The Three Treasures of Daoism

I have just three things to teach: simplicity, patience, compassion. These three are your greatest treasures. – Laozi

Simplicity is hard. We complicate things by adding concepts to experience, judgments to concepts, and emotions to judgments. Then we are stressed, anxious, angry, sad, and depressed.

Daoism teaches us to return to the now, the here, and the experience of the flow and flux of reality. This is called the Dao.

Patience is a virtue, but we are not good at it. We live in a world of instant pots, instant coffee, and instant results. We are impatient, uptight, and are a slave to the clock.

Return to nature and feel the natural rhythm of the day, the moon, and the seasons. We are controlled by the clock because we have said yes when we should have said no. Say no to the nonessential.

Compassion is hard to find in a world torn apart by political fights, religious wars, and personal conflicts. A million warring egos battle for all that they can conquer.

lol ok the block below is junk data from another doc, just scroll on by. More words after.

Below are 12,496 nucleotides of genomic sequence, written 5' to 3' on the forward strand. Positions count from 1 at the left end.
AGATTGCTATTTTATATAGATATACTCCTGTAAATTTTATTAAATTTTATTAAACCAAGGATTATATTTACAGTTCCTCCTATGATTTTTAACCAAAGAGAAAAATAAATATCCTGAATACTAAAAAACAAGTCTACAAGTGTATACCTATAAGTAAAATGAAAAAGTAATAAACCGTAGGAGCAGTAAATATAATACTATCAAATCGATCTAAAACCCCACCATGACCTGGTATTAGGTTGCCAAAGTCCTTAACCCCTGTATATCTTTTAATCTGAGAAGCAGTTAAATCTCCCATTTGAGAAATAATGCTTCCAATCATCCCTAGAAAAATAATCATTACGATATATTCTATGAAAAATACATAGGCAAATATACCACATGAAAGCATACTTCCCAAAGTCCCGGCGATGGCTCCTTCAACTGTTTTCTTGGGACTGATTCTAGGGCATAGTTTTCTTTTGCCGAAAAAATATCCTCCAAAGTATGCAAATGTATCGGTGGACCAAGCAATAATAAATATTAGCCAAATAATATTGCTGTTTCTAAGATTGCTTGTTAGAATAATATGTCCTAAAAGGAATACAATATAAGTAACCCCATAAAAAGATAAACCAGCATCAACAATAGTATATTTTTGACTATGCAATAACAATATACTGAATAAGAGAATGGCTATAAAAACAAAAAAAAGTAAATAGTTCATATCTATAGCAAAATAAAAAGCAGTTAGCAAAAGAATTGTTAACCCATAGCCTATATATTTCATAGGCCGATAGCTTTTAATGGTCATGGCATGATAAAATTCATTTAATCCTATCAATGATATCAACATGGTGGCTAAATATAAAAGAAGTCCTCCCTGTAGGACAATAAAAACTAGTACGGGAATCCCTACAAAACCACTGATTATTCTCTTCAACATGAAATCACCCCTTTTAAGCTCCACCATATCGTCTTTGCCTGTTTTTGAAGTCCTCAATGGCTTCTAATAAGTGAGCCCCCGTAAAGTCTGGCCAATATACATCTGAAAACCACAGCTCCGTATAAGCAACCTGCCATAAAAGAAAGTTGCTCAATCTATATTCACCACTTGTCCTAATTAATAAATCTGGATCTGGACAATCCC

Compassion is about having sympathy and concern for the sufferings and misfortunes of others. We are all in this together. We are an interconnected web of life. We must learn to open our hearts before our mouths, listen before we speak, and not judge others so harshly.

These three virtues of Daoism are, according to Laozi, your greatest treasures. Find them, keep them, cultivate them, and then give them away.

Published by

Jay Forrest

Jay N. Forrest is an IT professional, an ordained Humanist minister, and a Certified and Accredited Meditation Teacher.